approx. 45 degree angles, modern sleek materials, including lots of
glass, custom stainless steel railings, shinny and clean terrazzo floors
and thin aggregate exterior panels, with a bevy of bold brise-soleils
(metal exterior shades) -- built around a concrete and steel frame.

With all of this energy and movement imbued throughout, It seems likely
that Fezter, or someone in his office, wanted to continue these themes
on the Italian terrazzo flooring. regarding "terrazzo see:
http://www.oldhousejournal.com/magazine/2000/nov_dec/terazzo/index.shtml

To me, the pattern on the floor is part of the modernist, spaceage
package deal. Consider the floor a unique gift from the world of the
1960s!

Attached are two URLs for sites that document the 1964 Worlds Fair,
which will give you the basic idea, the zeitgeist and the aesthetic
sensibilities of the 1960s.

The first is a site map of the World Fair (New York) that expresses the
same design energy in plan (floor plan and fair layout). Also see the
linked 3d maps on this page. The second site documents the fair with
many delightful images, etc.

1) http://naid.sppsr.ucla.edu/ny64fair/map-docs/fair64-mainmap.htm
2) http://www.nywf64.com/

I hope this was helpful.

Kind regards,

Brad Westwood
Chair
L. Tom Perry Special Collections Library

This is from the "expert."

Best regards,
The Internationalist- How BYU Architecture hopes to be
Question #23269 posted on 02/28/2006 3:01 a.m.
Q:

I'm a male freshman and will be returning next fall/winter semesters before I leave on my mission. Just about everyone else is leaving on their missions after this semester so I'm pretty much alone in the housing search. I'm lucky enough to have found someone in the same situation to room with. So my question: What is the best housing option for people like us? Are there any complexes that have a lot of younger girls and younger guys (pre-mission)? Any wards that would be best for two premission guys?
(If it matters, I'd like to be south of campus and within walking distance, the cheaper the better)

Thanks much,
Sick of looking for housing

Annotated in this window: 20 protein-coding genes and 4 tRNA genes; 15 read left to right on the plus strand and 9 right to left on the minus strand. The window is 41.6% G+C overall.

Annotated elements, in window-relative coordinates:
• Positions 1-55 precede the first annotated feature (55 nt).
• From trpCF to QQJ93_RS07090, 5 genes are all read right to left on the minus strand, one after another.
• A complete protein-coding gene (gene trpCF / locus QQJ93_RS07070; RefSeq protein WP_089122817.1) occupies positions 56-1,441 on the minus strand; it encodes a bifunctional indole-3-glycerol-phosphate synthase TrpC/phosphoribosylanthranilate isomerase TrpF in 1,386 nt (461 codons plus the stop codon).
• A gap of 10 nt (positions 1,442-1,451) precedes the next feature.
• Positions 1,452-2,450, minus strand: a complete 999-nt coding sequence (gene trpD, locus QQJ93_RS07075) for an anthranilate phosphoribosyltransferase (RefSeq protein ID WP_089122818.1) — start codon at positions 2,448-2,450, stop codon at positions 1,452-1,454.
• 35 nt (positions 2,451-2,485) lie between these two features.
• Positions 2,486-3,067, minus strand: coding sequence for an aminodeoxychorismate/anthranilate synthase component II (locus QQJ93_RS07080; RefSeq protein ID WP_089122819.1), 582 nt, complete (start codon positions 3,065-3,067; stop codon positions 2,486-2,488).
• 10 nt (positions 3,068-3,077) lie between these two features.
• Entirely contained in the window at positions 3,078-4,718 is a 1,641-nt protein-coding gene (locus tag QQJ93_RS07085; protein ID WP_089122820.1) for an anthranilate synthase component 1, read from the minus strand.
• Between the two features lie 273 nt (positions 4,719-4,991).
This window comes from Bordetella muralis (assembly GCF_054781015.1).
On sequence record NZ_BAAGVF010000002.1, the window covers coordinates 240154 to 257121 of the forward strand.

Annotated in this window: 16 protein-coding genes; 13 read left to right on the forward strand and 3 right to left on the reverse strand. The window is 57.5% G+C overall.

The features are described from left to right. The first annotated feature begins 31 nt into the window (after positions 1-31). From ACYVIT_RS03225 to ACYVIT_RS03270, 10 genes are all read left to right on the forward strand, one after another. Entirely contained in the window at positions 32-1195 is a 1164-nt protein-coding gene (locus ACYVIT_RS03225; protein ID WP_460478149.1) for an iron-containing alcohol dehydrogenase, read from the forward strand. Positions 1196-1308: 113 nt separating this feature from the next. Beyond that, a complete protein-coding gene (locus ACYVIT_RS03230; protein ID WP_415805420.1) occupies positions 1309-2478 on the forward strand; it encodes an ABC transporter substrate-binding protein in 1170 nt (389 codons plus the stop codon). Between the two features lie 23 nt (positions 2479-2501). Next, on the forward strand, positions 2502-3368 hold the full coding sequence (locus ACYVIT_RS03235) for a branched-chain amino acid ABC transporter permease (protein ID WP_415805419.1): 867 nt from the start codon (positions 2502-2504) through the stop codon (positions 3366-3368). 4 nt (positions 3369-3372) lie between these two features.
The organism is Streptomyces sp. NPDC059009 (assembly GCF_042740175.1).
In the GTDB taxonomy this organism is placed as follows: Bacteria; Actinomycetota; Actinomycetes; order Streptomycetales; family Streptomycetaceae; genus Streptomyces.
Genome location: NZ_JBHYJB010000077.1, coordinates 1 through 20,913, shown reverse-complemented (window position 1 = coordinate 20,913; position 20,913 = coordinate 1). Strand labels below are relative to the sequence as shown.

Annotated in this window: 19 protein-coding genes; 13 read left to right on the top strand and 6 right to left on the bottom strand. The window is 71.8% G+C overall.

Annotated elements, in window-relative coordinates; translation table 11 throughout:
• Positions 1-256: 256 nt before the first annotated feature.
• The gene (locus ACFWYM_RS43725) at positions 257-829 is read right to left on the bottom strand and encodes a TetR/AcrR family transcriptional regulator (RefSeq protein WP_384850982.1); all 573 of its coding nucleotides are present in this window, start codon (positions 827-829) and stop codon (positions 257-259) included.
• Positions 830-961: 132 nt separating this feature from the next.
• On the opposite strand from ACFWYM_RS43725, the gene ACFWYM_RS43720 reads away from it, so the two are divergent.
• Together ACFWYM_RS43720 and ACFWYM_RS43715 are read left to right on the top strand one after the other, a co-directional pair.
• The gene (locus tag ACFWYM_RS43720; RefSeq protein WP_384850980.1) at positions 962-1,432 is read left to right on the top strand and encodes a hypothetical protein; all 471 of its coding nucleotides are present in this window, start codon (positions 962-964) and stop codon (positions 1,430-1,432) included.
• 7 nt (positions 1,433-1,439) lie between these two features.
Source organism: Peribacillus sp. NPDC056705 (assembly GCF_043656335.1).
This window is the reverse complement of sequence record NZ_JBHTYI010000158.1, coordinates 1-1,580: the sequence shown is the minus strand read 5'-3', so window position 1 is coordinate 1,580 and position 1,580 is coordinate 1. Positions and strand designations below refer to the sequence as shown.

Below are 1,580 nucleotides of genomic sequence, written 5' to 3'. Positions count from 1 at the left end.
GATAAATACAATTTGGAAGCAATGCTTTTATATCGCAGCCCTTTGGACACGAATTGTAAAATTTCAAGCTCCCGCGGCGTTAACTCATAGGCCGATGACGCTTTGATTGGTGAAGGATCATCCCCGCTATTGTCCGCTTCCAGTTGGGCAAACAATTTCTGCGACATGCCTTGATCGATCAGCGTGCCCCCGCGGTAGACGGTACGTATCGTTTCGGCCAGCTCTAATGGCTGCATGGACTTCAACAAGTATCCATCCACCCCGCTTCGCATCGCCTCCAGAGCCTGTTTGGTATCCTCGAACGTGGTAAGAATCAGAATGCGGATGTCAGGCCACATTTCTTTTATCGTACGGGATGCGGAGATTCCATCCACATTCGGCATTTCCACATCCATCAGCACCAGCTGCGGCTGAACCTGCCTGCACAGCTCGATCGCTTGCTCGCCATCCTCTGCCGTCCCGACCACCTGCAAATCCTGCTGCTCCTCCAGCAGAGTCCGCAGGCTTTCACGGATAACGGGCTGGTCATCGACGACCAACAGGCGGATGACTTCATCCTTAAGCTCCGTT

A: Dear Sick of looking,

My Liberty Square ward had a lot of sophomore girls and a few premission guys. Obviously, it had more post-mission guys but the premies did exist. That seems to be one of the only options I can give you for your "south of campus/within walking distance" requirements. I would suspect that the Riviera and the Glenwood Lodges would be similarly set up, but I'm not sure. For price, Liberty Square is roughly $300 per month, so if you're looking for price, try another two. But most post-sophomore people move out of the L-Square each year, so I know that's probably where you're going to want to be.

- Xanadu
A: Dear Sick,

I also put my vote in for Liberty Square. Social atmosphere, a somewhat decent mix of pre- and post-mission men.

Nike
Question #23217 posted on 02/28/2006 3:01 a.m.
Q:

Dear 100 Hour Board,

I am a 19 year old freshman here at BYU and I want to spend the summer on the Mediterranean Sea. Unfortunately I do not have enough money to just go chill out over there for the summer (and that would be boring). I don't speak any foriegn language and I'm not looking for a Study Abroad or Internship. As an American, is it possible to just get a nice little waitering job or something that will help me pay for food and a place to stay?

Thanks,

- Europe here I come!

A: Dear Youngling,

I don't want to crush your hopes and dreams, but this doesn't sound like a very well-planned venture. I recommend that you look into things more before you decide this is how you're spending your summer.

First, which European country bordering the Mediterranean do you want to go to? France, Spain, Italy, Greece?

Once you decide this, it will be easier for you to do some research and figure out if you could get a job in that country, at a restaurant or working as a nanny. However, your lack of ability to speak a language besides English could be a serious handicap. How do you plan on getting a job where you won't need to understand the language? And the sort of job you're looking for may not give you enough money to do anything besides scrape by.

Just some things to consider. But you're an adult. You get to make your own decisions now. If you want help with your research, let us know what country you want to go to, and we'll try to be of more help.

-Your Mom
Question #23179 posted on 02/28/2006 3:01 a.m.
Q:

Dear 100 Hour Board,

I am a junk food junkie. Each fast food chain has it's benefits, wendy's with it's bacon, burger king with actual seeds on the buns. But McDonalds, while it seems to be grossly unsanitary, has really good pickles in their burgers. They taste different then any other pickles. Do they have their own farm, special brine? What is it that makes you crave a (what used to be 29 cent hamburger but now is way over priced) mini cheeseburger with that special pickle taste?

- Miss America

A: Dear Missa Merica,

I'm afraid nothing makes me crave that special pickle taste. If I find that special pickle taste on my burger, I take it back and tell them they got the order wrong. Only catsup on my cheeseburgers.